I was afraid to show the film in Sokolac, bringing with me many prejudices from the capital of BiH: I waited for the mostly-Serb residents of Sokolac to oppose all that I, a Bosniak woman, would say. However and to my pleasant surprise, I was welcomed by Sokolac – a city of peace.
The Sokolac Cultural Foundation and the Aurora Citizens Association led by Irena Šućur and associate Zoran Savčić organized this promotion with great professionalism and entrusted me with moderating this wonderful evening.
After the film was finished and the lights turned back on, I stood timidly before the audience, remaining silent, waiting for the first comment. In addition to journalists and the citizens of Sokolac, sitting in the audience was the filmmaker, who I feared might leave with a broken heart because of the evening’s events. I looked across at my first associate Adela Softić, my husband (a former combatant in the Army of Bosnia and Herzegovina), my seventeen-year-old son who came as a technical support, and my colleague and distinguished professor Linda Tropp, an American, who I thought would certainly fail to understand anything, if there would be any exchange of heavy words…
Before I could say anything, an elderly gentleman stood to speak:
“The most important thing in the world is freedom. It is so difficult for me to accept that we allowed the war of the nineties. My God, who did we war against? In the beginning, I went to three generals and begged that we keep the peace. It didn’t work. Later they arranged that I be an artilleryman over Sarajevo…I, with three girls at home…I could not, so I left for the “Seagull.” I could not wage war. This film is so good, it needs to be spotlighted in schools, shown to all young people, so that they may understand the nonsense of war and so it may never happen again.”
Immediately after he spoke, Father Milan, a priest of the Serbian Orthodox Church, came to the floor. He called for peace and love to all those present and spoke about the horrors of fratricidal wars. Every man is an angel with one wing, he said, and that if we want to fly, we must have the Other, and the other must be near us.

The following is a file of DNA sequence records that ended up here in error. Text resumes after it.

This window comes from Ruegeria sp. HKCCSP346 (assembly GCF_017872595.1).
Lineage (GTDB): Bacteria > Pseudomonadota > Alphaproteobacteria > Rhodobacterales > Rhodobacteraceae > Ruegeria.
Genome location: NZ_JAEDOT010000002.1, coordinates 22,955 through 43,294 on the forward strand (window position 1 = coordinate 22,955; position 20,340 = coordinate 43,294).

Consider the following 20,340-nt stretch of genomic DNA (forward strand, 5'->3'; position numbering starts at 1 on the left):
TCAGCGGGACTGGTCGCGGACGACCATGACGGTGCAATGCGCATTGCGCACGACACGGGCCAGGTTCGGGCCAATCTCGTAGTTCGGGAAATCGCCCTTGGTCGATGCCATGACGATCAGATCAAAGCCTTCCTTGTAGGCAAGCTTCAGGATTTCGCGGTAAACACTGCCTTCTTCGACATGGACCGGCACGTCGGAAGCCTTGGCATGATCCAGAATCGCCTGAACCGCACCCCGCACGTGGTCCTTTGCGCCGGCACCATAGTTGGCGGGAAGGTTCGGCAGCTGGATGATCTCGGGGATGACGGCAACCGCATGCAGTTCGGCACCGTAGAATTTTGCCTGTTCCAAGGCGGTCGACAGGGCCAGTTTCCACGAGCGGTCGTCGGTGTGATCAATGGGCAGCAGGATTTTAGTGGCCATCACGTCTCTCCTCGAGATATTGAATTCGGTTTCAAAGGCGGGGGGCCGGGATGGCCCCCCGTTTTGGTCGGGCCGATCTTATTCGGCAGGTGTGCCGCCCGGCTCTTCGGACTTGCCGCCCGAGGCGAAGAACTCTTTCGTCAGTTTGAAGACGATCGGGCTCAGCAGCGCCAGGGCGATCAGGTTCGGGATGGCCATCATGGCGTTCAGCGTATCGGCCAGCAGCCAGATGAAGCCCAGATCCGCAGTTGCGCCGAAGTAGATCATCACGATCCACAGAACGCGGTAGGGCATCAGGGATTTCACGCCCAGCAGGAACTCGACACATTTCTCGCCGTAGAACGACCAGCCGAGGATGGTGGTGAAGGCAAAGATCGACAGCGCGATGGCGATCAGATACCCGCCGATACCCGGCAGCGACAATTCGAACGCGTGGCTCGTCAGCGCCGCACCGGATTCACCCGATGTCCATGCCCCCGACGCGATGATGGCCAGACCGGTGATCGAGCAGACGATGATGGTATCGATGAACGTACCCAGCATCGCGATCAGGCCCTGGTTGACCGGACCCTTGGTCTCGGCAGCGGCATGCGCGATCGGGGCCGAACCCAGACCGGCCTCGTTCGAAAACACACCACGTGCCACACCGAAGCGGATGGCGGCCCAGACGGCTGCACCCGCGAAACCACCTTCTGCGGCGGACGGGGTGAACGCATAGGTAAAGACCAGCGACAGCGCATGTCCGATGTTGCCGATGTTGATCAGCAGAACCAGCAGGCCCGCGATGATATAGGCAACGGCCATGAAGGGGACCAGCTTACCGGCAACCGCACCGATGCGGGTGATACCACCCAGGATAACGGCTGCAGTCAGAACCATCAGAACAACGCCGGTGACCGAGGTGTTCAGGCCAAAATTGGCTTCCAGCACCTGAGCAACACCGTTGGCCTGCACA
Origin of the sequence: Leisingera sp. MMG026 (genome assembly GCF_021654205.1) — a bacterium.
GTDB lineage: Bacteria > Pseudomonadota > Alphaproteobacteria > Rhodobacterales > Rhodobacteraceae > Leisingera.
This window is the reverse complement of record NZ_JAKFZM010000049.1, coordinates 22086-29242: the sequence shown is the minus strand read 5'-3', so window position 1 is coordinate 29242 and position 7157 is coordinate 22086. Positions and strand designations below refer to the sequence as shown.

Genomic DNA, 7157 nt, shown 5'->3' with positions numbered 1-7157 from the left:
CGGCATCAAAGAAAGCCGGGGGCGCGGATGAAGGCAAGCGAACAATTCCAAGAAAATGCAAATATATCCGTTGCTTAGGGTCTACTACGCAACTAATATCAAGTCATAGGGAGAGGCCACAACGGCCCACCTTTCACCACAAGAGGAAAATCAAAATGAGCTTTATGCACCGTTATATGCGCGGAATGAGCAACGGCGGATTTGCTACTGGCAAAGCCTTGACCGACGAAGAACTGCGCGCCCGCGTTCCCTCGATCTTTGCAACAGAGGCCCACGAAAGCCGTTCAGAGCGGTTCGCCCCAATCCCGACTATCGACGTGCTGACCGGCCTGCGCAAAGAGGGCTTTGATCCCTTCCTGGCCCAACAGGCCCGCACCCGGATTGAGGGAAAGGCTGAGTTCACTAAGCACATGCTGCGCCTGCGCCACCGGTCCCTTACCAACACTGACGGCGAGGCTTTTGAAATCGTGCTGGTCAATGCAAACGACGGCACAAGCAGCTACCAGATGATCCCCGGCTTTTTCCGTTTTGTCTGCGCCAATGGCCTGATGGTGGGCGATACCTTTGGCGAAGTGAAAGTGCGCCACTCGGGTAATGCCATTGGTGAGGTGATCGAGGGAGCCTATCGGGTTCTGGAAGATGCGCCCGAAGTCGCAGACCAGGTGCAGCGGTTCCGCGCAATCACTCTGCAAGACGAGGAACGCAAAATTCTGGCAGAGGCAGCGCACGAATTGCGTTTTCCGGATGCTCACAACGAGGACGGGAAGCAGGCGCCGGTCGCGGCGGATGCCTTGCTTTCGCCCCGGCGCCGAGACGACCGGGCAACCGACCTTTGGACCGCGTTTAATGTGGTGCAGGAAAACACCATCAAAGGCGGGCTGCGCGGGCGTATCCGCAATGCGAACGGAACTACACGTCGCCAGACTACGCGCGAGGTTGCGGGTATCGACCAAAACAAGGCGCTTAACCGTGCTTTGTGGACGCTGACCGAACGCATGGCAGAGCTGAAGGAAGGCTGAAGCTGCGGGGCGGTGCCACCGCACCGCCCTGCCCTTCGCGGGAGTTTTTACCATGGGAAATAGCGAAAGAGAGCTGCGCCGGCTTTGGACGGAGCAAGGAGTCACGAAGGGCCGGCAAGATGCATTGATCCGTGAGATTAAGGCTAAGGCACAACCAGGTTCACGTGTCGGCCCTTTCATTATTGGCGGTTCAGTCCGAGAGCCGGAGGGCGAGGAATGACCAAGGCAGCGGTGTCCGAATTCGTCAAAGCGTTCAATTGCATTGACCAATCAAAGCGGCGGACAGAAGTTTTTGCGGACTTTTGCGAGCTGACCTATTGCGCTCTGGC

After him, a woman thanked the author for the objectivity of the film. Obviously excited, she said that the media should learn from him. She emphasized that hate speech was destructive and that it was necessary to put an end to the media that produces false portrayals of the “other side.” She was a Sarajevan woman who came to Sokolac during the war, but throughout the war she and her parents stayed in contact with their friends in Sarajevo.
All the comments and discussions which followed the film were peaceful, motivational and positive. The audience congratulated the filmmaker. A pleasant, informal conversation developed and in the end, I was only sorry that the whole event had not been recorded.
“I wish my people in Maglaj could hear this,” the filmmaker said.
I wish the entire Federation of BiH could hear this. These were different voices than the ones we were so used to hearing. It is up to us to give strength space for these voices to be heard. Let our ears hear…Peace lives here, next to us. Let’s seize it with our hearts and not surrender easily to the voices of evil. Thank you Sokolac, city of peace. I can hardly wait until we meet again.
This text was translated from Bosnian, and you can read the Bosnian original here.